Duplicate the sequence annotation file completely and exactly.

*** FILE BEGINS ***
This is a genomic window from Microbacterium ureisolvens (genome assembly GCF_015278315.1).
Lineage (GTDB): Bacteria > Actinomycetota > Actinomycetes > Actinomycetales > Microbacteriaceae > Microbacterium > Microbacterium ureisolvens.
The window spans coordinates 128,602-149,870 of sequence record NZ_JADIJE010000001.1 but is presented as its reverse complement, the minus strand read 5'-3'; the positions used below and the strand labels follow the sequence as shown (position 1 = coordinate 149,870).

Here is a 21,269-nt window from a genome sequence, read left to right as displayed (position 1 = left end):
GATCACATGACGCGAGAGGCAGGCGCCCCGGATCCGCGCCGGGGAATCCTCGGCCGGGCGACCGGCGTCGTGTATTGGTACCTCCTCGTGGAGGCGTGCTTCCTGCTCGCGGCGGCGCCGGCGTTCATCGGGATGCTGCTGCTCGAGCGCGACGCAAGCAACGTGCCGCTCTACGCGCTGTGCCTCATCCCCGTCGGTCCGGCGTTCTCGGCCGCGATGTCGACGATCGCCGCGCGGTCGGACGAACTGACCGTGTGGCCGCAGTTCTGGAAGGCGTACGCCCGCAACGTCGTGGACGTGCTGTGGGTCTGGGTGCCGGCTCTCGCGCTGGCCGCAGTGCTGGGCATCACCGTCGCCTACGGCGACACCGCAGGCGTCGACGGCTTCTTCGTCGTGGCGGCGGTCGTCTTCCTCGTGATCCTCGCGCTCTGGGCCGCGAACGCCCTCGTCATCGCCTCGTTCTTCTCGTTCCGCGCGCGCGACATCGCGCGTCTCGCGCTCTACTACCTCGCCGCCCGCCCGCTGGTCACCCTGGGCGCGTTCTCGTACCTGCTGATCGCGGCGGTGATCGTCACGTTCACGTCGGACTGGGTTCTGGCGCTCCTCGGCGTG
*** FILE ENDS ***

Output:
This is a genomic window from Microbacterium ureisolvens (genome assembly GCF_015278315.1).
Lineage (GTDB): Bacteria > Actinomycetota > Actinomycetes > Actinomycetales > Microbacteriaceae > Microbacterium > Microbacterium ureisolvens.
The window spans coordinates 128,602-149,870 of sequence record NZ_JADIJE010000001.1 but is presented as its reverse complement, the minus strand read 5'-3'; the positions used below and the strand labels follow the sequence as shown (position 1 = coordinate 149,870).

Here is a 21,269-nt window from a genome sequence, read left to right as displayed (position 1 = left end):
GATCACATGACGCGAGAGGCAGGCGCCCCGGATCCGCGCCGGGGAATCCTCGGCCGGGCGACCGGCGTCGTGTATTGGTACCTCCTCGTGGAGGCGTGCTTCCTGCTCGCGGCGGCGCCGGCGTTCATCGGGATGCTGCTGCTCGAGCGCGACGCAAGCAACGTGCCGCTCTACGCGCTGTGCCTCATCCCCGTCGGTCCGGCGTTCTCGGCCGCGATGTCGACGATCGCCGCGCGGTCGGACGAACTGACCGTGTGGCCGCAGTTCTGGAAGGCGTACGCCCGCAACGTCGTGGACGTGCTGTGGGTCTGGGTGCCGGCTCTCGCGCTGGCCGCAGTGCTGGGCATCACCGTCGCCTACGGCGACACCGCAGGCGTCGACGGCTTCTTCGTCGTGGCGGCGGTCGTCTTCCTCGTGATCCTCGCGCTCTGGGCCGCGAACGCCCTCGTCATCGCCTCGTTCTTCTCGTTCCGCGCGCGCGACATCGCGCGTCTCGCGCTCTACTACCTCGCCGCCCGCCCGCTGGTCACCCTGGGCGCGTTCTCGTACCTGCTGATCGCGGCGGTGATCGTCACGTTCACGTCGGACTGGGTTCTGGCGCTCCTCGGCGTG